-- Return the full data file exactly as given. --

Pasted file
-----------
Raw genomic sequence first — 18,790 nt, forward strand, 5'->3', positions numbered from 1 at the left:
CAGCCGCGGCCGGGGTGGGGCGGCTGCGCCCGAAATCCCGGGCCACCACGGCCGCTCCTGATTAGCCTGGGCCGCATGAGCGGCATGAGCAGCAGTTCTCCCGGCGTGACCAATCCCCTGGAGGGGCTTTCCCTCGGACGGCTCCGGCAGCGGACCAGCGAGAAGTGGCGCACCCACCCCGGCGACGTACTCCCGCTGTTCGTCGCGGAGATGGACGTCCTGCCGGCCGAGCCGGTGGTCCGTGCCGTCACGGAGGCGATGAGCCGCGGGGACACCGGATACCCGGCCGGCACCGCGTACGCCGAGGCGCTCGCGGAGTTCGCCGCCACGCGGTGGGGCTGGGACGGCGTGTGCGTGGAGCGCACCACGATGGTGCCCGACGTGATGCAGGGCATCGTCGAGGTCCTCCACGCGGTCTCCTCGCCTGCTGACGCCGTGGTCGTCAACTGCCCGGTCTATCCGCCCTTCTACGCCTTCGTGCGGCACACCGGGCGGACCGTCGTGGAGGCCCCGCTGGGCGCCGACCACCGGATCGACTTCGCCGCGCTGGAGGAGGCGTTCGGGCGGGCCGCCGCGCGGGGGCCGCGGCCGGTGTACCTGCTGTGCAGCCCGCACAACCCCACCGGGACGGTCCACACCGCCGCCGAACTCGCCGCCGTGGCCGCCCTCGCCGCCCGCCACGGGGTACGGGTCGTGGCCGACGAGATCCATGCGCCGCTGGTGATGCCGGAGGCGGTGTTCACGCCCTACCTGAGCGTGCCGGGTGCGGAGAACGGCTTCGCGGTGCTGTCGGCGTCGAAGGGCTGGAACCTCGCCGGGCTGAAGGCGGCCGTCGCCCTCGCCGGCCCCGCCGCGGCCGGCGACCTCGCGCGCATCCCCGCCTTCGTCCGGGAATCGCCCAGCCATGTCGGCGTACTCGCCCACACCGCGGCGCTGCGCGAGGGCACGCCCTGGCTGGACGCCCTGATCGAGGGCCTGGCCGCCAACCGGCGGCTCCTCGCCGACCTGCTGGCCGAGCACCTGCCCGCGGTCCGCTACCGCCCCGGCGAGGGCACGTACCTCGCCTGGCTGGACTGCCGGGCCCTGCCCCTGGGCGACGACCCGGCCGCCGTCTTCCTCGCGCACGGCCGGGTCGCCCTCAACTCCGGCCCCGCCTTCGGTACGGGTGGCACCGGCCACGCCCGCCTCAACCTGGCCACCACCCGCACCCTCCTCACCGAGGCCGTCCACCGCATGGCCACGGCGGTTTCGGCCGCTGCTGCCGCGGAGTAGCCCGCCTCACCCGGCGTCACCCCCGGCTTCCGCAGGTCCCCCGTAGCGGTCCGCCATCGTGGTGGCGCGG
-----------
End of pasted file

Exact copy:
Raw genomic sequence first — 18,790 nt, forward strand, 5'->3', positions numbered from 1 at the left:
CAGCCGCGGCCGGGGTGGGGCGGCTGCGCCCGAAATCCCGGGCCACCACGGCCGCTCCTGATTAGCCTGGGCCGCATGAGCGGCATGAGCAGCAGTTCTCCCGGCGTGACCAATCCCCTGGAGGGGCTTTCCCTCGGACGGCTCCGGCAGCGGACCAGCGAGAAGTGGCGCACCCACCCCGGCGACGTACTCCCGCTGTTCGTCGCGGAGATGGACGTCCTGCCGGCCGAGCCGGTGGTCCGTGCCGTCACGGAGGCGATGAGCCGCGGGGACACCGGATACCCGGCCGGCACCGCGTACGCCGAGGCGCTCGCGGAGTTCGCCGCCACGCGGTGGGGCTGGGACGGCGTGTGCGTGGAGCGCACCACGATGGTGCCCGACGTGATGCAGGGCATCGTCGAGGTCCTCCACGCGGTCTCCTCGCCTGCTGACGCCGTGGTCGTCAACTGCCCGGTCTATCCGCCCTTCTACGCCTTCGTGCGGCACACCGGGCGGACCGTCGTGGAGGCCCCGCTGGGCGCCGACCACCGGATCGACTTCGCCGCGCTGGAGGAGGCGTTCGGGCGGGCCGCCGCGCGGGGGCCGCGGCCGGTGTACCTGCTGTGCAGCCCGCACAACCCCACCGGGACGGTCCACACCGCCGCCGAACTCGCCGCCGTGGCCGCCCTCGCCGCCCGCCACGGGGTACGGGTCGTGGCCGACGAGATCCATGCGCCGCTGGTGATGCCGGAGGCGGTGTTCACGCCCTACCTGAGCGTGCCGGGTGCGGAGAACGGCTTCGCGGTGCTGTCGGCGTCGAAGGGCTGGAACCTCGCCGGGCTGAAGGCGGCCGTCGCCCTCGCCGGCCCCGCCGCGGCCGGCGACCTCGCGCGCATCCCCGCCTTCGTCCGGGAATCGCCCAGCCATGTCGGCGTACTCGCCCACACCGCGGCGCTGCGCGAGGGCACGCCCTGGCTGGACGCCCTGATCGAGGGCCTGGCCGCCAACCGGCGGCTCCTCGCCGACCTGCTGGCCGAGCACCTGCCCGCGGTCCGCTACCGCCCCGGCGAGGGCACGTACCTCGCCTGGCTGGACTGCCGGGCCCTGCCCCTGGGCGACGACCCGGCCGCCGTCTTCCTCGCGCACGGCCGGGTCGCCCTCAACTCCGGCCCCGCCTTCGGTACGGGTGGCACCGGCCACGCCCGCCTCAACCTGGCCACCACCCGCACCCTCCTCACCGAGGCCGTCCACCGCATGGCCACGGCGGTTTCGGCCGCTGCTGCCGCGGAGTAGCCCGCCTCACCCGGCGTCACCCCCGGCTTCCGCAGGTCCCCCGTAGCGGTCCGCCATCGTGGTGGCGCGG